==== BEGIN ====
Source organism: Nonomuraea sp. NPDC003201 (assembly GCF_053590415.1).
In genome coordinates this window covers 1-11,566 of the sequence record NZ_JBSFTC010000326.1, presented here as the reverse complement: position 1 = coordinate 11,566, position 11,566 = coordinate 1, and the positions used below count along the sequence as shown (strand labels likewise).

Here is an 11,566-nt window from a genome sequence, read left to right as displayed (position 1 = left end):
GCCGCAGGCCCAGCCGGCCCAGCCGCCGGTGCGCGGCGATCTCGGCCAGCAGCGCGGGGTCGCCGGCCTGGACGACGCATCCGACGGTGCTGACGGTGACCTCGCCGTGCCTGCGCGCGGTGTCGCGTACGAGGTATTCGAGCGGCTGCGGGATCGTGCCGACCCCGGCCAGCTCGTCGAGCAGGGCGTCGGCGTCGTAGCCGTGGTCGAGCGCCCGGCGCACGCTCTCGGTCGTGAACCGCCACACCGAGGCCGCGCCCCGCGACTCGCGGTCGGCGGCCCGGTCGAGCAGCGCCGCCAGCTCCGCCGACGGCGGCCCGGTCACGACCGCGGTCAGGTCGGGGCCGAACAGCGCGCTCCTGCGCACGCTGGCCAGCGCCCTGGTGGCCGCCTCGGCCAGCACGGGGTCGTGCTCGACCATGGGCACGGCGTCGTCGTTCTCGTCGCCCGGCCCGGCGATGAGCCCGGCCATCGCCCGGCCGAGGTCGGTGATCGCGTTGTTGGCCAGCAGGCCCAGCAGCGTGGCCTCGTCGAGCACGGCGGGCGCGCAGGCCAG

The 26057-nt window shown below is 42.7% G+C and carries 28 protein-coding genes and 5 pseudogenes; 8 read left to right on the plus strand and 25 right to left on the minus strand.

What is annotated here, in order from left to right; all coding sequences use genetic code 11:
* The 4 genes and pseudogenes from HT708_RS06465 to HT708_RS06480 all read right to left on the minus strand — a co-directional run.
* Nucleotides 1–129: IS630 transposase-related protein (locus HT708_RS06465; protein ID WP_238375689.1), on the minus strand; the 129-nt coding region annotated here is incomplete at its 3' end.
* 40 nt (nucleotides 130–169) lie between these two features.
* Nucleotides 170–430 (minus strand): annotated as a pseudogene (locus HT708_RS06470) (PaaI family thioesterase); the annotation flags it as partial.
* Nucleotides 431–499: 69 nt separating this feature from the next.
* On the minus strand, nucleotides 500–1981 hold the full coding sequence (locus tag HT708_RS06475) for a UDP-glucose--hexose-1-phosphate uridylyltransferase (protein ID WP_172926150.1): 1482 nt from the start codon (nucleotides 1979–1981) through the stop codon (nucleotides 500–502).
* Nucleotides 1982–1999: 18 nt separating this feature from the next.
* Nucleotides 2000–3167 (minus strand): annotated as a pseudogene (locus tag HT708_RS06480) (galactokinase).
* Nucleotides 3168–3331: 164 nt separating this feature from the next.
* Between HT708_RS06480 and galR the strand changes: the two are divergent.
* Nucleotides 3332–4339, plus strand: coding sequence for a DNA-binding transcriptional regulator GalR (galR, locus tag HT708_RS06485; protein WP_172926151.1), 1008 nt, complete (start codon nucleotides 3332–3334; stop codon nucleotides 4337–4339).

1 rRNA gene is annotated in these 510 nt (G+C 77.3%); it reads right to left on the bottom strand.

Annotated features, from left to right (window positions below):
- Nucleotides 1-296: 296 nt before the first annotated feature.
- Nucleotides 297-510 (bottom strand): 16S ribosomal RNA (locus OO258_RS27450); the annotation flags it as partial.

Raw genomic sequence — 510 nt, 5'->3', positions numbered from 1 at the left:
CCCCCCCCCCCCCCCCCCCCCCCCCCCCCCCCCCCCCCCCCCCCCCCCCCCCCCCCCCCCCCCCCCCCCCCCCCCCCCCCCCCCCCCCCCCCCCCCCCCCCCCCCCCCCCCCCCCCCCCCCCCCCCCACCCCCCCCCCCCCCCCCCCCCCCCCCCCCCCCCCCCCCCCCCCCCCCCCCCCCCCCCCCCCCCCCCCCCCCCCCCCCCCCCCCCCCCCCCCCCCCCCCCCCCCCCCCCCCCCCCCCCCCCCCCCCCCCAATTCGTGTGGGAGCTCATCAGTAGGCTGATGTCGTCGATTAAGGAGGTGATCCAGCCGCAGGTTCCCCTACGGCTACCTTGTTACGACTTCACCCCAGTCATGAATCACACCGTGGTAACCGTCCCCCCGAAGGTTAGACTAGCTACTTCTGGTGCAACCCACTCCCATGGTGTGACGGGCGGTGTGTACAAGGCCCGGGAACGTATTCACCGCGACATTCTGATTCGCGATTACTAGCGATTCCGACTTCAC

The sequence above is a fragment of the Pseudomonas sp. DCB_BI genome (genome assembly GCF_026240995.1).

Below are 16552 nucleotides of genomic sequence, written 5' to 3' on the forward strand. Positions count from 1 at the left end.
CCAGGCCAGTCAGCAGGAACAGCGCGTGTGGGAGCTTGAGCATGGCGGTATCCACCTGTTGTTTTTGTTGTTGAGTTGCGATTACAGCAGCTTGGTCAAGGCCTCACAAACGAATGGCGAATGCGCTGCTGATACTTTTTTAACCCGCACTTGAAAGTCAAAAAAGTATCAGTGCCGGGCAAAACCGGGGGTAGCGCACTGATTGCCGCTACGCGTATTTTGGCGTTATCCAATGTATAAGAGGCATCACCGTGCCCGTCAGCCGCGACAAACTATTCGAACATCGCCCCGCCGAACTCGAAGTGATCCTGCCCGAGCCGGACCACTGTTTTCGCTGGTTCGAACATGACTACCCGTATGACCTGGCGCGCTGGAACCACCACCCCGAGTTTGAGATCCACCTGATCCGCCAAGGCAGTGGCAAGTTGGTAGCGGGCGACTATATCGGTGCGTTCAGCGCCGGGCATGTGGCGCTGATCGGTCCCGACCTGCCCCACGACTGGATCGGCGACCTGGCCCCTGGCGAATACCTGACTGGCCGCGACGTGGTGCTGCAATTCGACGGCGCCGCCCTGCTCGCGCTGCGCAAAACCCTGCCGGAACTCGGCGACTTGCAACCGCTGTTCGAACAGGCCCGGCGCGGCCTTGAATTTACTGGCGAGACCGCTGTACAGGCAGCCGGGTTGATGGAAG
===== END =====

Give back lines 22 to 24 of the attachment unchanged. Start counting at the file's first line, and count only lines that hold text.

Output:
Raw genomic sequence — 510 nt, 5'->3', positions numbered from 1 at the left:
CCCCCCCCCCCCCCCCCCCCCCCCCCCCCCCCCCCCCCCCCCCCCCCCCCCCCCCCCCCCCCCCCCCCCCCCCCCCCCCCCCCCCCCCCCCCCCCCCCCCCCCCCCCCCCCCCCCCCCCCCCCCCCCACCCCCCCCCCCCCCCCCCCCCCCCCCCCCCCCCCCCCCCCCCCCCCCCCCCCCCCCCCCCCCCCCCCCCCCCCCCCCCCCCCCCCCCCCCCCCCCCCCCCCCCCCCCCCCCCCCCCCCCCCCCCCCCCAATTCGTGTGGGAGCTCATCAGTAGGCTGATGTCGTCGATTAAGGAGGTGATCCAGCCGCAGGTTCCCCTACGGCTACCTTGTTACGACTTCACCCCAGTCATGAATCACACCGTGGTAACCGTCCCCCCGAAGGTTAGACTAGCTACTTCTGGTGCAACCCACTCCCATGGTGTGACGGGCGGTGTGTACAAGGCCCGGGAACGTATTCACCGCGACATTCTGATTCGCGATTACTAGCGATTCCGACTTCAC

The sequence above is a fragment of the Pseudomonas sp. DCB_BI genome (genome assembly GCF_026240995.1).